A request to hear an appeal by opponents of Bendigo’s first mosque has been thrown out by the High Court. Two Bendigo residents have been fighting the planned mosque, arguing the Bendigo City Council failed in their legal obligations to fully consider the social effects of the building.
The pair took the matter to the High Court after their challenge was dismissed first by the Victorian Civil and Administrative Tribunal (VCAT) and then the State Court of Appeal.
The group behind the mosque, Australian Muslims of Bendigo, said the decision was fair.
“We believe the decision is in line with every Australian’s constitutional right to practise their faith,” it said in a statement.
There were large protests in Bendigo over the plan last year, with opposing groups facing off against each other.
The Australian Islamic Mission applied in November 2013 to the Greater Bendigo City Council for the planning permit to build the mosque on Rowena Street at East Bendigo.
It was first approved by the council in June 2014 and a series of appeals have since been launched.
Debate around the mosque led to controversy and some divisions within the town and large protests were held in the centre of Bendigo in October last year.
One of those who made the appeal, Julie Hoskin, said the legal process had so far has cost more than $200,000, which was mostly crowd-funded.
“We’ve exhausted our avenues which is what we needed to do, and again the High Court was always a long bow,” she said.
“We knew that was going to be very difficult to get into and they’ve said no, and I understand that.”
Victoria a place that welcomes diversity: Andrews
Premier Daniel Andrews said the majority of Victorians believe that multiculturalism is our “greatest strength”.
“That’s the story of Bendigo and the story of so many other parts of Victoria,” he said.
“I welcome the fact that Bendigo can have places of worship for people of all faiths to come together in celebration of the brilliant diversity that marks us out, not just as a place that tolerates diversity and multiculturalism, we celebrate it.
“We’re much, much stronger because of that.”
Mayor of Bendigo Rod Fyffe said the court decision had vindicated the work of the council.
“We’re very pleased that it’s come down in favour of the fact that the mosque can go ahead and we have been exonerated in following all of the procedures as set out by Victorian law,” he said.
It really has been a long process, a difficult process, and I pay tribute to the council who has stood by the decision they made.
“I think that today’s decision just says to them, ‘you’ve done it right, congratulations.'”
Landmark decision hailed
Prue Mansfield, director of planning and development for the city of Bendigo, said there would always be differences of opinion.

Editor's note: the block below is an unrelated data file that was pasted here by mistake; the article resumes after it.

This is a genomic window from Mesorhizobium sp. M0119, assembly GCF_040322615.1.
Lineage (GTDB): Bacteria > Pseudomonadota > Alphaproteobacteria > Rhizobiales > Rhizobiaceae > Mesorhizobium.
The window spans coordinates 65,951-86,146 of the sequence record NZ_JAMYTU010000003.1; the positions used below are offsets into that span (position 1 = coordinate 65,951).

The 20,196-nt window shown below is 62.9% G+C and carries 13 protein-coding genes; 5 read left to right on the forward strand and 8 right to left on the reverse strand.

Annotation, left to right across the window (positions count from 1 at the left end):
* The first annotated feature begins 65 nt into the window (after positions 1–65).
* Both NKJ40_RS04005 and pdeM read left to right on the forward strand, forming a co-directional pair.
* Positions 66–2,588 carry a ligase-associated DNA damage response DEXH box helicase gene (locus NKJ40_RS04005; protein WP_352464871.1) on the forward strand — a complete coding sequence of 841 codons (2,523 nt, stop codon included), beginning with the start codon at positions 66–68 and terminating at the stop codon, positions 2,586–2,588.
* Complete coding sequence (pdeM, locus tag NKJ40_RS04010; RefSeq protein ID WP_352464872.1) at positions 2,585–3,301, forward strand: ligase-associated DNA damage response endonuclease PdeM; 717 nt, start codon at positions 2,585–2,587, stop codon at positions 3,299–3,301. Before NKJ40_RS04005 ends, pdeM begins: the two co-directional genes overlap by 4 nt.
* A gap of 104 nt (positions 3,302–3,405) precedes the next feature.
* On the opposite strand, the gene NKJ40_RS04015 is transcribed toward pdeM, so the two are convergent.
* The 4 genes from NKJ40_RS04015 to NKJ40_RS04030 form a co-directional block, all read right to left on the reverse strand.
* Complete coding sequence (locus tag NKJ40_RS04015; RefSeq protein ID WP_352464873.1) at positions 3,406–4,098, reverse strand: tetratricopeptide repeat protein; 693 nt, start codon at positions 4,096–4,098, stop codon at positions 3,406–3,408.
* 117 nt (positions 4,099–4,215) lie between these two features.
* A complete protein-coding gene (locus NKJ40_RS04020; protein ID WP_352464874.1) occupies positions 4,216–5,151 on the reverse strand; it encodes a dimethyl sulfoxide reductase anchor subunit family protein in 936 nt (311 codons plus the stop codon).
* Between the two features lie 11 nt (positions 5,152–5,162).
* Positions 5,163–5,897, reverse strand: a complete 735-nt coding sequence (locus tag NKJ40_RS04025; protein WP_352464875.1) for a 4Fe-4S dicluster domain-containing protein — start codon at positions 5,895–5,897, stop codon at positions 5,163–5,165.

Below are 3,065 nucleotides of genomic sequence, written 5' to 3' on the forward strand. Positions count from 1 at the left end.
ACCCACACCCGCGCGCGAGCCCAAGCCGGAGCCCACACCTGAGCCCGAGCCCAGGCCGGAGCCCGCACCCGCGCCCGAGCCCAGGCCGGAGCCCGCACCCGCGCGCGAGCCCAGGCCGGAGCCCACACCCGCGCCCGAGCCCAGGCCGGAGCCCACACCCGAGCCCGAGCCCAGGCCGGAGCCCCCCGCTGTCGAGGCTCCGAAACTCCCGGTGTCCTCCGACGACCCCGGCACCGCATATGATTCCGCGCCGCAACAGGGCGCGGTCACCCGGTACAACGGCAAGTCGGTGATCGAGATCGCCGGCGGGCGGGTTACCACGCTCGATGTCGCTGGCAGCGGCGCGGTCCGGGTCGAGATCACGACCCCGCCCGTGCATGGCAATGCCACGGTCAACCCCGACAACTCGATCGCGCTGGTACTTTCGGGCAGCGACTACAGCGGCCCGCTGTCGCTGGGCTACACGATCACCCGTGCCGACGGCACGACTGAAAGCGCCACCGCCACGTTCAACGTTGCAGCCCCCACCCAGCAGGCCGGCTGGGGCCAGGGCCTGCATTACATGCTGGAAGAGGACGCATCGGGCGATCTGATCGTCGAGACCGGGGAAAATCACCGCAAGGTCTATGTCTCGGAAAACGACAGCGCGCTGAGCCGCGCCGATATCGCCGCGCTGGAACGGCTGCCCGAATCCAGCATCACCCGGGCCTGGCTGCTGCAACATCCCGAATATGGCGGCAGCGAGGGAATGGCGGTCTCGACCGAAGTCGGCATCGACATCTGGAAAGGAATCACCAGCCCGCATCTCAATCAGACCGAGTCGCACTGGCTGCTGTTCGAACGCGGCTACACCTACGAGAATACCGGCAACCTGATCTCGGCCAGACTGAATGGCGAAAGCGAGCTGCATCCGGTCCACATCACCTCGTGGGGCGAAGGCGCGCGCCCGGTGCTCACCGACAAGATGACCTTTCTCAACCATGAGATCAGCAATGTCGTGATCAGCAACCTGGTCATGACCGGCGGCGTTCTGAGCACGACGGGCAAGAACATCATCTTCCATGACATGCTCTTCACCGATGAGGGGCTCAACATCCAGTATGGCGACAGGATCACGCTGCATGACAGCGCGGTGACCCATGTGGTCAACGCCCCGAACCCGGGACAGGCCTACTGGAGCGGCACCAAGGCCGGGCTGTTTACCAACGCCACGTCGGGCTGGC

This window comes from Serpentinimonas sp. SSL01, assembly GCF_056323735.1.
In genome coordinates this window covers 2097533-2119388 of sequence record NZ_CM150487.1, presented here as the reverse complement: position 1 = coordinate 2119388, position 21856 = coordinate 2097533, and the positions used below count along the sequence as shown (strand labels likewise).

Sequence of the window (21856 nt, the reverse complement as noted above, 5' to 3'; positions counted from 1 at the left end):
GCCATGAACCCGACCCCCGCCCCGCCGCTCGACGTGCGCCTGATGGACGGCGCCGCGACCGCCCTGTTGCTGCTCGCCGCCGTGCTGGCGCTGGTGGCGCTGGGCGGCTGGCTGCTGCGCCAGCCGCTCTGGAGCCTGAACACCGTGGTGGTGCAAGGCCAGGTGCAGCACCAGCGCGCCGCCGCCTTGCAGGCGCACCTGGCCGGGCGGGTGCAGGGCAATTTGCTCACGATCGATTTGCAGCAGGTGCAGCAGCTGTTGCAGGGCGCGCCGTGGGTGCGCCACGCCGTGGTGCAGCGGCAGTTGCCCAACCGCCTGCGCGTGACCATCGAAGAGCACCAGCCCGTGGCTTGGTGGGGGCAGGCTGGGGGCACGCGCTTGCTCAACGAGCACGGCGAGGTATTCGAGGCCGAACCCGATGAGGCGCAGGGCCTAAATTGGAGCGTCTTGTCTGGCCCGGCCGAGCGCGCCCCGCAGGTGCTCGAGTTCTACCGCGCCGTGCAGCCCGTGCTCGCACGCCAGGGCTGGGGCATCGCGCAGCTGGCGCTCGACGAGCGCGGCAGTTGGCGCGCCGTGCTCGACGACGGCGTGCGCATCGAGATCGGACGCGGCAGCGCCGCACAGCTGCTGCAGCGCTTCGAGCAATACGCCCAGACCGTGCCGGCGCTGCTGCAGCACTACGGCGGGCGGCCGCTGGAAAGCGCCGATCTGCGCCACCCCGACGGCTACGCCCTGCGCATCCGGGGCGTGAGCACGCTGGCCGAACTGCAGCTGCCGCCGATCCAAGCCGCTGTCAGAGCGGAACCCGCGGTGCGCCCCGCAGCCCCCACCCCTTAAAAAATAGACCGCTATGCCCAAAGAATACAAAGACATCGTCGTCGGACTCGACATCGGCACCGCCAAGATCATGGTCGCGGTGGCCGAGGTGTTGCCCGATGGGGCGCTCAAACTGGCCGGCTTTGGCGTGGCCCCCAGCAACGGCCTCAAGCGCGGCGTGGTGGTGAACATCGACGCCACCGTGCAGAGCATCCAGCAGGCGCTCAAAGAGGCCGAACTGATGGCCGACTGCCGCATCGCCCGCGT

“It’s how we respond and respect that, be that in the pub down the street, in the footy room or in our workplace,” she said.
“That way we’ll have a really strong and thriving community that’s welcoming for everyone and everyone feels at home and to be respectful in that way.”
Local community group Believe in Bendigo, led by local identity Margot Spalding, congratulated the High Court and in a Facebook post said it was time to celebrate the city for what it is, not what it had been portrayed as.
“The line has now been drawn and it is time to move on,” the Facebook post said.
“This decision is a landmark day in Bendigo’s history, but it is not the end of something, it is the start of something magnificent.
“We are a diverse, welcoming and inclusive community that celebrates the contribution every culture makes to Bendigo life.
“Whatever country you are from, whatever religion you practice and whatever culture you celebrate, you are welcome in Bendigo.”
Mosque opponents ‘disgusted’
Not everyone welcomed the decision.
A Facebook post on the Stop the Mosque in Bendigo page, which has more than 28,000 likes, said the ruling was a “sad day for Australia”.
One comment on the post said Bendigo would “soon be a noisy, violent, fetid no-go zone.”
Another said the decision was “absolutely disgusting” and asked when the people in power would “listen to what the majority of ordinary citizens want and expect”.
According to Australian Muslims of Bendigo, there are about 300 Muslims living in Bendigo, including international students.
It said the mosque would hold a maximum of 375 people and include a sports facility and library.
“The Bendigo Islamic Centre will be a great asset to Bendigo. It will be a centre for understanding, education and cross cultural and inter-faith dialogue,” the group said.
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